Never play with matches. There, that’s the public health warning, along the lines of “don’t try this at home” etc. Now, if you burn down your cabin, or set fire to your tent, it’s not my fault. Or are you trying this at home? Really? Go further outside!
When I was a little boy, like many, I was fascinated with fire. Not in the pyromaniac sense, although, with three likeminded brothers and knowledge of where the “emergency” matches were stashed, of course we set little fires out in the backyard – don’t all young boys have a need to know how their least favourite toys will burn? We all experimented diligently, desperately trying to hide the singed remains before our parents got home – I’m sure they saw (smelled?) the evidence, but figured that as the house, the fence and our neighbour’s shed were still standing, it was better not to ask. (In case you’re wondering, plastic soldiers and model fighter airplanes were our favoured test subjects – unbelievably, we’d set fire to action figures, launching them on homemade parachutes from bedroom windows out into the garden. How the house or neighbourhood didn’t burn down…just very lucky I guess).
Camping in the UK, we never had fire pits or rings at most campgrounds, so imagine my delight that first trip to Lake Louise. You were allowed a fire, the wood was ready chopped, and, due to evening temperatures, it was almost a necessity, never mind the ritual. Marvellous! And a beer tastes so much better with a campfire. Safety first – I never have a beer until I’ve trimmed and chopped the necessary pieces with my trusty hatchet. I love owning and using a hatchet, it fuels my outdoorsy hunger. I chop even when there’s more than enough kindling. So sad. It’s a fact that views improve, and even lite and flavoured beers taste better after hatchet use:
Matches – remember, don’t play with them. I’ve used matches and fancy slow burning fire lighters to get a blaze going, and very efficient they are too. But somehow, to an almost outdoorsman, that feels like cheating. My outdoor idol and hero, Ray Mears, rarely seems to use matches, except in his extreme survival shows when speed and survival are of the absolute essence. I like when he demonstrates how to prepare the ground and materials before using a fire steel – planning and preparation being essential to success – see a video by Ray Mears here: Light a Fire. He also likes to showcase aboriginal and/or traditional fire starting methods, as with the bow and drill technique seen here: Bow and Drill.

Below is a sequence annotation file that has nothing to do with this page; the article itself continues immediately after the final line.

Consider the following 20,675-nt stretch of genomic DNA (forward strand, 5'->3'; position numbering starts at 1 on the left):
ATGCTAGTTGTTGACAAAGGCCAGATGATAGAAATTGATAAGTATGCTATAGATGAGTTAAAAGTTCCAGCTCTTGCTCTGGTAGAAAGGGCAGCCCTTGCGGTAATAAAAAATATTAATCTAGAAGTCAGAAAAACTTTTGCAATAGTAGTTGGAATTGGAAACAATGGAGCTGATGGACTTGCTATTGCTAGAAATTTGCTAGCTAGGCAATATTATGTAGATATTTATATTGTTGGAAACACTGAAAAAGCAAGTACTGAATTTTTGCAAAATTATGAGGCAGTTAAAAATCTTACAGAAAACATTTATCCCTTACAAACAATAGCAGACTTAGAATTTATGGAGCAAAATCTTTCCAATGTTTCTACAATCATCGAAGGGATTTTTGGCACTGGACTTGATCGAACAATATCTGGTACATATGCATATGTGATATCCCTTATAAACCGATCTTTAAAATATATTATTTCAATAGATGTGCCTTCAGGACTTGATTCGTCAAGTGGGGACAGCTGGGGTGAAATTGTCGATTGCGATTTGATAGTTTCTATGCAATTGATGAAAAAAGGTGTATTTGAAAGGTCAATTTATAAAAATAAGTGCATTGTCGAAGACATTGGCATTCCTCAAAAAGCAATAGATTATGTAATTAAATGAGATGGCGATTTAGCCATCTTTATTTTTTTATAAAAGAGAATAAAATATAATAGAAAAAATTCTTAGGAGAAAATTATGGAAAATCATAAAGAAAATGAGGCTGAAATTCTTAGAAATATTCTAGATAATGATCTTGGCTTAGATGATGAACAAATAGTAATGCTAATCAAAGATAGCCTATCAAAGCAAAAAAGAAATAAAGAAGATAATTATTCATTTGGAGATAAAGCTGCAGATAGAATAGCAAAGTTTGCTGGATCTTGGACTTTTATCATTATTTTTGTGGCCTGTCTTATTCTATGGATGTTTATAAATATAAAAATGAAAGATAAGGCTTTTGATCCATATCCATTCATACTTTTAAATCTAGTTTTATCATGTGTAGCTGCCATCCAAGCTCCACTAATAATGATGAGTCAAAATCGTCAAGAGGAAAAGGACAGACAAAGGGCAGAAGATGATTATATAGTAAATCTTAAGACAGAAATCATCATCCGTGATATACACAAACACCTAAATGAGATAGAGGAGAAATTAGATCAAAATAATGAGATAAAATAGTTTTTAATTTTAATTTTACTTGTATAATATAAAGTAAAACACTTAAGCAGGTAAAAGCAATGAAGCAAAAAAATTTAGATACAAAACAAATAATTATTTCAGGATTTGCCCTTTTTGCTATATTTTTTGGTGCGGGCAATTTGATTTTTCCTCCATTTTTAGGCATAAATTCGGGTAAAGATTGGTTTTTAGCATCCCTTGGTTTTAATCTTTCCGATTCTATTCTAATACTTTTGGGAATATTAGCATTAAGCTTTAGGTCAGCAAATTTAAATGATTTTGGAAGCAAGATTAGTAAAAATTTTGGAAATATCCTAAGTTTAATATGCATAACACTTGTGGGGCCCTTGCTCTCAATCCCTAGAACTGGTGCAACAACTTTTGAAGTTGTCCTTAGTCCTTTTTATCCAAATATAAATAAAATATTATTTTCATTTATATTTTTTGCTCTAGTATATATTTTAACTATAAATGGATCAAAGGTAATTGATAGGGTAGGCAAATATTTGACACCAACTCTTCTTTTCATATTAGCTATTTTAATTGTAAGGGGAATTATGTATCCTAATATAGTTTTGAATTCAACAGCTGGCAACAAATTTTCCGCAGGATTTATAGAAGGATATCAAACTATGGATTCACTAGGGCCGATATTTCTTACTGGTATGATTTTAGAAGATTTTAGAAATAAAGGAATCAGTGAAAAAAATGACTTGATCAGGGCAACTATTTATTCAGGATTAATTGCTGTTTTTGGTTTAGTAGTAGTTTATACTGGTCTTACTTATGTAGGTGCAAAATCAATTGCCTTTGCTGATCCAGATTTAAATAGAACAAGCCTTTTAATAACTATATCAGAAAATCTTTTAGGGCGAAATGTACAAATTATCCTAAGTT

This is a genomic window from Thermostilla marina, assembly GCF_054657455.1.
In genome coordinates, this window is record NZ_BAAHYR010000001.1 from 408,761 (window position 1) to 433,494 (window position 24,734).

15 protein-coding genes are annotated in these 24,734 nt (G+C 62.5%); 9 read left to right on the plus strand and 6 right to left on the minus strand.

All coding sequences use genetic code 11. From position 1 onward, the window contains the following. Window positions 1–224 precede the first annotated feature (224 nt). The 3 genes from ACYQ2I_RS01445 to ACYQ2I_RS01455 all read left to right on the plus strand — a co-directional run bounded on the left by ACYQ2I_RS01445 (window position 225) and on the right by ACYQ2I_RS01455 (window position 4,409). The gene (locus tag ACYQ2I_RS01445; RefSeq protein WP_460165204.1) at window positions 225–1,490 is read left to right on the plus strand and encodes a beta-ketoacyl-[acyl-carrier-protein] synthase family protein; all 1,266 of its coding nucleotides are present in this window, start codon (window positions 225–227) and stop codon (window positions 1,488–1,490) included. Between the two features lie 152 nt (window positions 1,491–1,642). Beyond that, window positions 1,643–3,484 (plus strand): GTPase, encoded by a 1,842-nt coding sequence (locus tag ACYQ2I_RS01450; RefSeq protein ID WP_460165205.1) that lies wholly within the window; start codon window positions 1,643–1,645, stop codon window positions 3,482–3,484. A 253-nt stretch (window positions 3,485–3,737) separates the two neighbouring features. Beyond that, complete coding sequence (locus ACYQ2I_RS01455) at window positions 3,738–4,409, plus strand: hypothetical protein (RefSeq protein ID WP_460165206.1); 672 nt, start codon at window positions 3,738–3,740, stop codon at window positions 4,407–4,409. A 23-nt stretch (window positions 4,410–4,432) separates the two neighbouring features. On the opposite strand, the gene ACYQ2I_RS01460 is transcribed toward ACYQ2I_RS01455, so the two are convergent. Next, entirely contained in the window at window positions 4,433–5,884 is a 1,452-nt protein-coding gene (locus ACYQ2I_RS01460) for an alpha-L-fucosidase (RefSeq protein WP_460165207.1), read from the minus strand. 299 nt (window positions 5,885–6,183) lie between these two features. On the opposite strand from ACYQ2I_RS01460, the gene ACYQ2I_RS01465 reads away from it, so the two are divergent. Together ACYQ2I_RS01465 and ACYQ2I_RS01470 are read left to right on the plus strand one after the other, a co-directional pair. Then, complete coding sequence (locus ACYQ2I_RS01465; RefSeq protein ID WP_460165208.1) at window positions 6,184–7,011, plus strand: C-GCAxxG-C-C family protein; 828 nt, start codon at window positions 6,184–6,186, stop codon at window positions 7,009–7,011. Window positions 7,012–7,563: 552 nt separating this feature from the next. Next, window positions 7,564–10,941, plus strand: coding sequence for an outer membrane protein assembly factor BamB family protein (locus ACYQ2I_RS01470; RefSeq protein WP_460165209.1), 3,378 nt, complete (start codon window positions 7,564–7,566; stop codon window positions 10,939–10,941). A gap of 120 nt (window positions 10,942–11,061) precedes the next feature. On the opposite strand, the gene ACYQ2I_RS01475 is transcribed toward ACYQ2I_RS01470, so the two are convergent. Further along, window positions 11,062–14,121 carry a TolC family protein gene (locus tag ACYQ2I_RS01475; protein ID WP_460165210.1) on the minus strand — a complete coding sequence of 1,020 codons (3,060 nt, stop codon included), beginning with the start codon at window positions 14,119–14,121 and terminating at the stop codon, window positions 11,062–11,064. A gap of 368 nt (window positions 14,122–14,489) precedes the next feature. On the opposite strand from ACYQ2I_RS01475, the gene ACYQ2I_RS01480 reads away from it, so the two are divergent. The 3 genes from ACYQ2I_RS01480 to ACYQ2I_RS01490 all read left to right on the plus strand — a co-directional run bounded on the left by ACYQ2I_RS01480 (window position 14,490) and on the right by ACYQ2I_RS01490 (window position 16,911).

I’ve used a Swedish fire steel successfully, after much trial and error – more error, if I’m honest (revisiting with Ray put me right). For tinder, I know many use lint from their home dryers, doused in petroleum jelly and kept in a Baggie. That is great, especially when time and efficiency demand a quick result, but I aim to use what is in the vicinity – it feels more real. Or more Ray. Which is odd when I consider my manufactured tent, clothing and other camping gear. Who am I fooling?
My goal this summer is to become proficient with a traditional method. (Mrs PlaidCamper may read this before we depart, and I suspect will carry extra matches. There is wish fulfillment practicality, and there is realism and proper practicality). It’s just that I’m an old school Old PlaidCamper when it suits me…but on those days when I’m in a hurry or it is raining? Why, matches, borrowed from Mrs PlaidCamper, of course! I can always burn the evidence…
Do you have a preferred fire starting technique? Or burn your childhood toys? Feel free to share! Thanks for reading, and keep your guy ropes secure.
A stash that will need chopping…
Little Bear Cabin, MT